Since the beginning of this century, global brands sourcing clothing from low wage countries around the world have acknowledged on paper that wages paid to workers should be enough to meet their basic needs. Yet, two decades on, workers and their families remain in stark poverty. The garment industry has continued for all this time to use workers’ low cost labour to make mass profits. Their so called ‘commitments’ to ensure wages are enough have made little or no real difference. Brands wield huge power and millions of dollars of business every year in the garment industry. They have the freedom to pick and choose from low-cost and low-wage economies and in these markets, brands can dictate prices, quantity and quality, with little consideration for the impact on supplier factories and their workers. The dominant business model pits country against country, and supplier against supplier in a global race to the bottom. In the face of the huge downward pressure on price and wage, almost all initiatives to tackle poverty wages have been unsuccessful. The brands’ business model is the real reason that workers remain mired in poverty. Poverty wages remain a critical issue that is at the centre of systematic exploitation in the global garment industry. Conversely, the right to a living wage could be a key in bringing about a global shift. Solutions to this issue cascade to solutions to a whole list of associated problems for workers such as excessive overtime, poor housing, poor nutrition and health risks, risk of child labour, and more. The focus of this study into what brands are doing to address wages in supplier networks is therefore an essential indicator of whether any brand is contributing to, or detracting from, decent work for the people who make our clothes.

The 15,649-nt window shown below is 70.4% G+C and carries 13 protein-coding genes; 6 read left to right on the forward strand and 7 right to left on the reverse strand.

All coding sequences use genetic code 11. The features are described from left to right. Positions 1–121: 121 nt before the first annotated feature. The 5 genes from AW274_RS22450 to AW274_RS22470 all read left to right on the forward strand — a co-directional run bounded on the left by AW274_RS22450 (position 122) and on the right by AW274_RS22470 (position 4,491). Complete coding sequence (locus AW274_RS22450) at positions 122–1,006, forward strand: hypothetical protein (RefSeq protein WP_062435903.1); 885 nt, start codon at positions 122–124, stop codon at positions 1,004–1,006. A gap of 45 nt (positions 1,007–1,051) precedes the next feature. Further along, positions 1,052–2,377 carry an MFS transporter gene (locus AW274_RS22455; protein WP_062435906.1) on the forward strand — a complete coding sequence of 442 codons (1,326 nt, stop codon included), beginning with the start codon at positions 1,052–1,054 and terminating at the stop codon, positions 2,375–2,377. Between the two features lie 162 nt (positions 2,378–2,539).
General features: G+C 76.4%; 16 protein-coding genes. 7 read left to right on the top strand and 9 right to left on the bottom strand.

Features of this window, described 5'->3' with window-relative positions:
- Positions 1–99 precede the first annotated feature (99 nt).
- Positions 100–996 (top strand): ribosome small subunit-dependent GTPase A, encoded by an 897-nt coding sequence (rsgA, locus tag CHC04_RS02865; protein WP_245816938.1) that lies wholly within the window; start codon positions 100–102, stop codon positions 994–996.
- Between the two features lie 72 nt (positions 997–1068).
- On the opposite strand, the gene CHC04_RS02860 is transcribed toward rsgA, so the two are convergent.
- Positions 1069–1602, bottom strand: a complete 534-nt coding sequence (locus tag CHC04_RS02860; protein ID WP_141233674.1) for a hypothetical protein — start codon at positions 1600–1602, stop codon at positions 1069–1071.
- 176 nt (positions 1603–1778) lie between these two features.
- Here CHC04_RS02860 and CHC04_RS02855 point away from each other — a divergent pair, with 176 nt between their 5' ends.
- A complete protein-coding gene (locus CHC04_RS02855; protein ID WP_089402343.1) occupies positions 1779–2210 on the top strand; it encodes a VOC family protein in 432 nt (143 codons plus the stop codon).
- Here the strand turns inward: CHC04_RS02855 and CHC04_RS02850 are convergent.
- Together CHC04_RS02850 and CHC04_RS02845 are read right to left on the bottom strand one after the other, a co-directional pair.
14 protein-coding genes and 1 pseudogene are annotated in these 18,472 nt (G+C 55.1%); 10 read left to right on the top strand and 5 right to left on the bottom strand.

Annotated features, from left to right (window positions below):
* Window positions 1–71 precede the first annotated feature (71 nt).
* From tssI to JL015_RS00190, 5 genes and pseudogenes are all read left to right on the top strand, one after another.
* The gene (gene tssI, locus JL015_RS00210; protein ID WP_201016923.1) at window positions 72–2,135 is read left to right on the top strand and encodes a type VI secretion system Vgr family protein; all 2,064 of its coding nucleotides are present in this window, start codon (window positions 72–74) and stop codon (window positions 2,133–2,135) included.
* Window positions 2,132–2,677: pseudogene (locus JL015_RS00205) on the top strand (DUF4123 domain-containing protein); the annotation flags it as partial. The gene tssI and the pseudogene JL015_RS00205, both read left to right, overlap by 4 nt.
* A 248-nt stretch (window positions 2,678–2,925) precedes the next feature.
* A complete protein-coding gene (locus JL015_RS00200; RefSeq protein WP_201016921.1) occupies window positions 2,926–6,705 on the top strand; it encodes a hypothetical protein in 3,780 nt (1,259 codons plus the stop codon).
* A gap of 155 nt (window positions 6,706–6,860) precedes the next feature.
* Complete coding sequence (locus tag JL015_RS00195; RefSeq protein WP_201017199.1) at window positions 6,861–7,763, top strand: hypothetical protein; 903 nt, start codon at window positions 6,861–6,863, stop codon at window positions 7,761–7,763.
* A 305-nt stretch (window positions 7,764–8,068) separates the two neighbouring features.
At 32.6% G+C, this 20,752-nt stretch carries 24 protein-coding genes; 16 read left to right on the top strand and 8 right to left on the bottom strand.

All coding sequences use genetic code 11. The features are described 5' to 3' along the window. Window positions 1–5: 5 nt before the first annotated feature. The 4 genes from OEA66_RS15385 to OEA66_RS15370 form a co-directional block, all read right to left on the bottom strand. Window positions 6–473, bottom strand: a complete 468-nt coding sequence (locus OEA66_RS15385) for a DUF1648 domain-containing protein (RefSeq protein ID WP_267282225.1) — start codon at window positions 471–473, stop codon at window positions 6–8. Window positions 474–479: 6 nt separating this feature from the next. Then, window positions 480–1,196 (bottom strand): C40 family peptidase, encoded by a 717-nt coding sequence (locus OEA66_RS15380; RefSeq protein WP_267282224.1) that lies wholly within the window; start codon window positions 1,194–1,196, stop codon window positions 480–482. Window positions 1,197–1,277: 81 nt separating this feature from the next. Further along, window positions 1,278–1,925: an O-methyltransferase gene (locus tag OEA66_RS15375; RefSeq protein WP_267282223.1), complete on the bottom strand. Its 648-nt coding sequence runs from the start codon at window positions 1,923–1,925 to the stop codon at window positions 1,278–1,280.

The Clean Clothes Campaign last carried out a similar study in 2014 – Tailored Wages: Are the big brands paying the people who make our clothes enough to live on? 1 – where we found some promises from brands that work was going to progress on delivering a living wage. 5 years on, we wanted to look at whether any of the programmes we evaluated then had resulted in payment of a living wage – how many workers are actually now being paid a living wage as a result of brands’ supposed commitments? This year the Clean Clothes Campaign, once again, asked brands what they were doing to ensure that a workers’ right to a living wage was met. We contacted 20 leading brands, covering luxury, sportswear, fast fashion, and online retail sectors, to find out if a living wage was being delivered. The study focuses on looking at the outcomes, rather than awarding credit for process or interim steps to find solutions, in order get a true picture of what wage programmes are currently doing to make any real difference in the face of globalisation. We found that, while some brands are doing more than others to promote better practices, no brand can yet show that living wages are being paid to any worker in supply chains outside their own headquarter countries. 5 years on from ‘Tailored Wages’ we had hoped to find more to report. Our message to brands is that workers can’t wait any longer. Human rights are pressing and vital. We need a living wage now.